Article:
The rain was starting to come down. Sideways. The wind was strong as we hurried to Ophelia and made our way back down the mountain. Grateful for yet another fantastic day on the range.
What is it about the Pryor Horses, or any wild horses for that matter? They each give us a gift that if you take the time to listen and except it, it will change your life. Forever. Some people just want to go and see them, others want to feel their presence. To me that is what it is all about. Feel the horses and the land, it has much to offer.
On this trip I was given two very special people to share the horses with. Ones that want to take the time to experience all that the horses have to offer. People that don’t mind sitting for hours (in the snow!!) just watching and enjoying every little move or interaction. Thank you Anh and Kimerlee for being there with me and sharing in my passion.
The morning of February 18 was clear and sunny. The temperature was 25 as we left Lovell and headed towards Burnt Timber Road. The expected high was to be 38 in Lovell. A perfect day. We were all looking forward to seeing more horses.
Along the way, we spotted another Bald Eagle perched in a tree.
We parked, unloaded Ophelia and loaded her back up with all of our camera equipment, lunches, water, shovels, emergency supplies and were headed up the frozen road by 9. I was happy for the firm mud on the lower part of the road. I also want to note and give thanks to Ginger for her tracks that she made in the snowy road just a few days before I got there. For the most part they were still there, packed down, making our journey a bit easier.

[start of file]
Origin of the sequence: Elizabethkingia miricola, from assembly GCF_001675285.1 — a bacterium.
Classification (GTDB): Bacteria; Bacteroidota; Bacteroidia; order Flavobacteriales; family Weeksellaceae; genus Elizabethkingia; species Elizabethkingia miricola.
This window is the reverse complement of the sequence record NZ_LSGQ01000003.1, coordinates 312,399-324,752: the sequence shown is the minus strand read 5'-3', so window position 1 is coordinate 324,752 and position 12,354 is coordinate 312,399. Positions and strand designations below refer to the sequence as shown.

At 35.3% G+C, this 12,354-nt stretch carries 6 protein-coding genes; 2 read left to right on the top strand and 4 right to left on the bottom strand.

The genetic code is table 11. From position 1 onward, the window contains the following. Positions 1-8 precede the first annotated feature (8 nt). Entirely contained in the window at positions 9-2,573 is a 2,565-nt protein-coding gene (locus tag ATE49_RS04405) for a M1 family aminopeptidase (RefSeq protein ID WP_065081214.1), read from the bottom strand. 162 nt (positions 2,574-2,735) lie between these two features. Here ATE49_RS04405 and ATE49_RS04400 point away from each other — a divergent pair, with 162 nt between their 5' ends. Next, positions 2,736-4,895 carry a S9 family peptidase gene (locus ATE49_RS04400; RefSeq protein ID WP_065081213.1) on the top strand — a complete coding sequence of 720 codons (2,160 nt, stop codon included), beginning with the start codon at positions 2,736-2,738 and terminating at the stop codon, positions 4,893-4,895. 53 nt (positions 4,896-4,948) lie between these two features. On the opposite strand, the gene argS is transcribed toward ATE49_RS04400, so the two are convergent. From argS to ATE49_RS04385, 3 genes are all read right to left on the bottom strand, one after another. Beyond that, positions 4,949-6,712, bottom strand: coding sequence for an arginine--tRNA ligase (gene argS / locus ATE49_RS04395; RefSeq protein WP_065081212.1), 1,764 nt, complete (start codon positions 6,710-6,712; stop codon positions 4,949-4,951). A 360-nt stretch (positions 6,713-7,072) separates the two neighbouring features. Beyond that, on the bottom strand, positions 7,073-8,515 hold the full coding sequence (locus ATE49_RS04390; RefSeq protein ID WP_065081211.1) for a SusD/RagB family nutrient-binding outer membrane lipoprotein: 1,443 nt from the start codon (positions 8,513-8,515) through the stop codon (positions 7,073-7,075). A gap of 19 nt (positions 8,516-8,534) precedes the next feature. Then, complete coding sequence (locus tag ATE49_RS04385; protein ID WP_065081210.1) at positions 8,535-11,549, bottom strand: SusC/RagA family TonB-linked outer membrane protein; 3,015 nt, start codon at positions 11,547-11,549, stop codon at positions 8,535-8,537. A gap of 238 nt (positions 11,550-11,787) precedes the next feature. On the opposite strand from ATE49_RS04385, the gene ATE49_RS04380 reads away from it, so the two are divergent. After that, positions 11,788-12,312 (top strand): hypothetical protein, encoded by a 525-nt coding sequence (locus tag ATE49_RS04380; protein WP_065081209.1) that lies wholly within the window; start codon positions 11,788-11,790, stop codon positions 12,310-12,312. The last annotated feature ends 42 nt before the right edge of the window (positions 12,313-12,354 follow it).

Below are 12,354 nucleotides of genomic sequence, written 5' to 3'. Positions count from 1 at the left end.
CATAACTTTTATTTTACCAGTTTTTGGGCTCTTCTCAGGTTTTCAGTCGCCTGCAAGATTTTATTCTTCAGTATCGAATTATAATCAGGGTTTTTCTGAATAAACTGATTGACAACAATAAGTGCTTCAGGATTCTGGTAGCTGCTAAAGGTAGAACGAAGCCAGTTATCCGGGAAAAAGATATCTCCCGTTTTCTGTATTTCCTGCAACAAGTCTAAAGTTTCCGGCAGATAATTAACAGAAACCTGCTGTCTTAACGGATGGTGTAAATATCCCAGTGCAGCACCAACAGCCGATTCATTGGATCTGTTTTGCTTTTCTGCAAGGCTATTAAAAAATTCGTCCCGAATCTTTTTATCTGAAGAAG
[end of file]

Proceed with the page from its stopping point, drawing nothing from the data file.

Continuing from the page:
I stopped where we had spotted Cappuccino and band and Jasper and Grijala the evening before. Hiking over the hill, I only saw the two bachelors, still in the same area. We decided to continue on. My goal was to again get as far as the mine and park there where I would have a great view of the range.
We made it there with little trouble. I do think that long red hill is a bit scary any time of the year (because of its narrowness), but in the winter, it can be a tad more-so.
I spent some time looking through my binoculars (wishing I had a scope!). After a short time I suggested we leave Ophelia parked ( I knew the next part of the road was going to most likely be more difficult with very little room to turn around). I love hiking and had a feeling that we may see Jackson and his band from where I had spotted them the afternoon before.
The hiking was pretty easy. The road was packed down and we only sunk to our knees in the snow a couple of times.